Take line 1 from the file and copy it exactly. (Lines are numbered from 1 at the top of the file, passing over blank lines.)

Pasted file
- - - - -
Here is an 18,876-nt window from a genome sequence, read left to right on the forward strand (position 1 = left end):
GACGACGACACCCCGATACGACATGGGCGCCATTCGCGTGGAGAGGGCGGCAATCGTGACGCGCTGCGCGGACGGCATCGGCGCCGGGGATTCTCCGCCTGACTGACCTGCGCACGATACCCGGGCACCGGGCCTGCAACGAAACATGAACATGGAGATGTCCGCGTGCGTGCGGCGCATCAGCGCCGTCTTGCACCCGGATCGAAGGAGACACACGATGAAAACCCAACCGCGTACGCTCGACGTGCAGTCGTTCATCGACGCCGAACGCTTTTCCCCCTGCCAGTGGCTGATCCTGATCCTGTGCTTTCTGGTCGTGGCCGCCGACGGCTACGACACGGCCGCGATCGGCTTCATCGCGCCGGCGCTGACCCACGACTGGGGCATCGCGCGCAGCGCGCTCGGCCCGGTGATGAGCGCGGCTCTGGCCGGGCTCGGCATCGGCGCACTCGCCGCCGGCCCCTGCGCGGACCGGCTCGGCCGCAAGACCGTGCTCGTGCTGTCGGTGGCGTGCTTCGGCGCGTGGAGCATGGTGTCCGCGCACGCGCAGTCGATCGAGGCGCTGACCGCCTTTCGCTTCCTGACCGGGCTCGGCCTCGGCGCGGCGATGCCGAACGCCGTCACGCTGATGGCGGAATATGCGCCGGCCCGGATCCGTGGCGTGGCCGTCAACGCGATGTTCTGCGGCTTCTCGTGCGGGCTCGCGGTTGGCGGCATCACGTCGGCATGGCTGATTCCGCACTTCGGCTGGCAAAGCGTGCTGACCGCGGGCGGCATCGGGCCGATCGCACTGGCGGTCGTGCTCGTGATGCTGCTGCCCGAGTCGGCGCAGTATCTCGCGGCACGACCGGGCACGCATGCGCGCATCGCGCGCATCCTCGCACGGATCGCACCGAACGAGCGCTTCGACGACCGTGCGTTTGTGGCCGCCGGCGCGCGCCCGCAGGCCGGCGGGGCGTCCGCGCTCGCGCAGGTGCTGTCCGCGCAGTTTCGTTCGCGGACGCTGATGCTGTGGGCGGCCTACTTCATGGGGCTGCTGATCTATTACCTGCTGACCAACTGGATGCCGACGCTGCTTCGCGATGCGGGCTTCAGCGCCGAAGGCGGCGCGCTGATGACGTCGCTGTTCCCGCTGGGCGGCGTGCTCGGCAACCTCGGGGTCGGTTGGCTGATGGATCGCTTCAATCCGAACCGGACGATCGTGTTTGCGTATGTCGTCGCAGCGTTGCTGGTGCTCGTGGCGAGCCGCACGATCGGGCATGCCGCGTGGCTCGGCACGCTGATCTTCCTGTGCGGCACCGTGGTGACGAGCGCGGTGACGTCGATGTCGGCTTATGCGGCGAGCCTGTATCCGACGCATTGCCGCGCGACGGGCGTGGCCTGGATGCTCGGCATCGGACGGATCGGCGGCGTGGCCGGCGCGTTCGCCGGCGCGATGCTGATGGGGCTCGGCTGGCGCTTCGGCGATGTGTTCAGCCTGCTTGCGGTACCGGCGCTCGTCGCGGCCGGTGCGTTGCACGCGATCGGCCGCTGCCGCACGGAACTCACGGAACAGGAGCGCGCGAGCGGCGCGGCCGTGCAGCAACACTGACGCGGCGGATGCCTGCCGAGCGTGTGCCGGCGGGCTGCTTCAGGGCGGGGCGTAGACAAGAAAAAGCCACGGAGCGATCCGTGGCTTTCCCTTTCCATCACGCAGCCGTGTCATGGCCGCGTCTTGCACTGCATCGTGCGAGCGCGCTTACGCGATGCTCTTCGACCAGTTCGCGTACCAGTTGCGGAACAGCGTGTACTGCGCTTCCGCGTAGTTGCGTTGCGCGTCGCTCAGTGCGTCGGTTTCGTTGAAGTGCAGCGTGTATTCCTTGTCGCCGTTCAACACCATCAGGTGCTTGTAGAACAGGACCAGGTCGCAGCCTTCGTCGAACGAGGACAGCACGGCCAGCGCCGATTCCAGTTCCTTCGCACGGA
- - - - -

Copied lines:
Here is an 18,876-nt window from a genome sequence, read left to right on the forward strand (position 1 = left end):